A water utility company spent 1,300 hours on maintenance during the first quarter of 2023. Of the 1,300 hours, 1000 hours went into planned maintenance tasks. 

PMP = 1000 ÷ 1,300 = 0.769

= 0.769 x 100

= 76.9%

If the percentage of planned maintenance is less than 85 percent, your company needs to conduct additional inspections, and there may even be a need to make an emergency trip. What is the possible reason why it happens?

Preventive maintenance is lacking

When your planned maintenance percentage falls below 85%, you spend at least 15% of your time on reactive maintenance. Basically, 15 percent of your maintenance technicians’ time is spent fixing faults that could have been avoided.

Preventive Maintenance Compliance

The preventive maintenance compliance KPI measures how well a PM schedule is followed. The exact method of calculating it will be discussed later, but it tells manufacturers how many tasks have been completed out of the total number.

It is also crucial that you know that PMC serves as an indicator that will help you understand your PM strategy’s flaws. So let’s find out how the PMC is computed and what its limit is as a metric. 

We can assure you that you will always be able to calculate PMC. All you need to do is first find the total number of completed PM tasks over a certain period. Then divide the total number of completed tasks by the number of scheduled tasks. When you’re done computing, multiply the answer you got by 100. The answer you get is your PMC.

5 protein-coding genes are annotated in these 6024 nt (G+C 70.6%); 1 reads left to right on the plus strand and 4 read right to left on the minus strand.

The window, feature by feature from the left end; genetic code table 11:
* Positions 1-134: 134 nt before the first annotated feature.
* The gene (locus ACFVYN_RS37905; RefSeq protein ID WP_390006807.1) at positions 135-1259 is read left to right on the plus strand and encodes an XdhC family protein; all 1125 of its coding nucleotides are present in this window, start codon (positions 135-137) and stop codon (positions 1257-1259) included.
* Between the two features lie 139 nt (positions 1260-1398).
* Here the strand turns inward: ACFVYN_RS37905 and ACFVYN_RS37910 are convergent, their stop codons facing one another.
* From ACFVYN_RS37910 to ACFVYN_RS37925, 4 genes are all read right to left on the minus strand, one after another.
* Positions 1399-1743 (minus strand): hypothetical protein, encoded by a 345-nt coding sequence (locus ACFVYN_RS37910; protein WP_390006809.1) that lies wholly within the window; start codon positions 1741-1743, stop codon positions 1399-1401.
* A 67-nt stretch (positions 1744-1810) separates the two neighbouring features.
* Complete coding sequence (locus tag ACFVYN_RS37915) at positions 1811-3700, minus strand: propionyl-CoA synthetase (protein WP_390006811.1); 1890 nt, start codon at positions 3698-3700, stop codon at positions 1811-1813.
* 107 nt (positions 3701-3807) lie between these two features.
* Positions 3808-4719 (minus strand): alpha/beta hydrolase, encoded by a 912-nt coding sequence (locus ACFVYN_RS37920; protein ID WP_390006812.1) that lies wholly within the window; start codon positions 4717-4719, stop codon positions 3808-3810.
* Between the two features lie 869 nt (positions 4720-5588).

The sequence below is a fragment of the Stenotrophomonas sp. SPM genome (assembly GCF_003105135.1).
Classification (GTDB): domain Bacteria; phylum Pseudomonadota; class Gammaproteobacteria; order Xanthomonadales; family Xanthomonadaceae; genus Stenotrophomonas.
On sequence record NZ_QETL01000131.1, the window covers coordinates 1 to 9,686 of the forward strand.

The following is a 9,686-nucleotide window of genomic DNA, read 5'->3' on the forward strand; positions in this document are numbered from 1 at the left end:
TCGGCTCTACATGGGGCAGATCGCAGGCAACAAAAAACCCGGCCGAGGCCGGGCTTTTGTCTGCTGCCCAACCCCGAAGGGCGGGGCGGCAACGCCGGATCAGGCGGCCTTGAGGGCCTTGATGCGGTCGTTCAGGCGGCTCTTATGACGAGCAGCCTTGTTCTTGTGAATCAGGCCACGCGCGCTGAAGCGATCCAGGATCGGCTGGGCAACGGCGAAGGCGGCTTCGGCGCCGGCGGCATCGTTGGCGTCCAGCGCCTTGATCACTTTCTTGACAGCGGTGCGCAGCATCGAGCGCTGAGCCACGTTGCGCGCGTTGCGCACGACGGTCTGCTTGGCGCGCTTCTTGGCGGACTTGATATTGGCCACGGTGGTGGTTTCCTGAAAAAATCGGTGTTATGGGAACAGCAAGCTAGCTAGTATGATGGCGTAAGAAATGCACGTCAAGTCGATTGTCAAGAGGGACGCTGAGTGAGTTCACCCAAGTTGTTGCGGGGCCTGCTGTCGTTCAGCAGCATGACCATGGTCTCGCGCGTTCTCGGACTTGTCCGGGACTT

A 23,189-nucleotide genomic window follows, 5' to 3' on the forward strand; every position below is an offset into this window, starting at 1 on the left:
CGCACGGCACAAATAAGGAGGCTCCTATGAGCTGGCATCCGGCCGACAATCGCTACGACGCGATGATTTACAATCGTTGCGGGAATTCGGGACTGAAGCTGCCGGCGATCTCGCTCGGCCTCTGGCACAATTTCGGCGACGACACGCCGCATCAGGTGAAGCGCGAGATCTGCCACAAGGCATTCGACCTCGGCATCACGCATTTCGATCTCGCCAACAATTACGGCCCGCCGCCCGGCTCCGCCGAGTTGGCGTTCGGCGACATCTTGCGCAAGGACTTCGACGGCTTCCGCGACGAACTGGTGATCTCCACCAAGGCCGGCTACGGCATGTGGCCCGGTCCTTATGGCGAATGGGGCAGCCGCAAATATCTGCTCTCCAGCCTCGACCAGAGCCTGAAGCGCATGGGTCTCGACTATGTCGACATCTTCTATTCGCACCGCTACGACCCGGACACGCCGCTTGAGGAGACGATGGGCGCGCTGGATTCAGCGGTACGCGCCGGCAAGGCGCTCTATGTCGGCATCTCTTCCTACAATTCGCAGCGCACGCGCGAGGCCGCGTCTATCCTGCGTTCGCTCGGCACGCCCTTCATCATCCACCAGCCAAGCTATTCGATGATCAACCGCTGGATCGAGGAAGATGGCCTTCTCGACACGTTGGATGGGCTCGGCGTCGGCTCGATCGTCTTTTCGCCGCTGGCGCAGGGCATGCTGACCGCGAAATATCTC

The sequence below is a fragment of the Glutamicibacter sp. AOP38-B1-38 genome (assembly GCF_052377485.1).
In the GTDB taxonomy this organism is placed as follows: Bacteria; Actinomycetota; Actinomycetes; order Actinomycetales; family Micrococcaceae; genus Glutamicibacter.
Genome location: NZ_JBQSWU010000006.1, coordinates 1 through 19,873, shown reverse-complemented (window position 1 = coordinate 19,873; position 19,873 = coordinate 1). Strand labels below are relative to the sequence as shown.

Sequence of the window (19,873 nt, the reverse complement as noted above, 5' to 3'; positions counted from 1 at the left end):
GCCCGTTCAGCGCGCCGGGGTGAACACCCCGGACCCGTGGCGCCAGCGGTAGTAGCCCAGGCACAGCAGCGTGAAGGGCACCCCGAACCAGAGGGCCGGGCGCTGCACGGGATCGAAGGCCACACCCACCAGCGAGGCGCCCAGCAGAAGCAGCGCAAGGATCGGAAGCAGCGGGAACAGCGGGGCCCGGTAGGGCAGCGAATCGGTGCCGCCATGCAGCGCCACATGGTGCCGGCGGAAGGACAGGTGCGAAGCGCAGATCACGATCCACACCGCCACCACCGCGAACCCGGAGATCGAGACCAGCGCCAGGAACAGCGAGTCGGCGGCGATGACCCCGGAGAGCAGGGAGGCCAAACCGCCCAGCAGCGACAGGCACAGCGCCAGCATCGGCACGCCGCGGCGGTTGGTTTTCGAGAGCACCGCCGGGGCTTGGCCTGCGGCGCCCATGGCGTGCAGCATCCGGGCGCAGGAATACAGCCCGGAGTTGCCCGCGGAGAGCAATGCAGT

Always remember that the scheduled PM tasks only count here. Reactive maintenance tasks or unplanned PM tasks are not included in this formula. 

For preventive maintenance example:

Consider a scenario in which 95 tasks were scheduled over 30 days, and 70 of them were completed. 70 ÷ 95 = ~0,74, which equals a PMC of 74%.

The preventive maintenance plan compliance rate should be 90% to reduce downtime and unnecessary maintenance and repair costs. In the case of non-compliance with the maintenance plan, the following may be the reason: 

The technology you are using isn’t right

A preventive maintenance plan will only work if you have the right tools. Can you imagine that the person who cut your hair at the haircut salon suddenly stopped and said that he used the wrong razor on your hair, then he took the right one from his bag. Excel sheets have been a massive improvement over paper sheets, but they don’t send reminders, track equipment malfunctions, or facilitate communication between teams.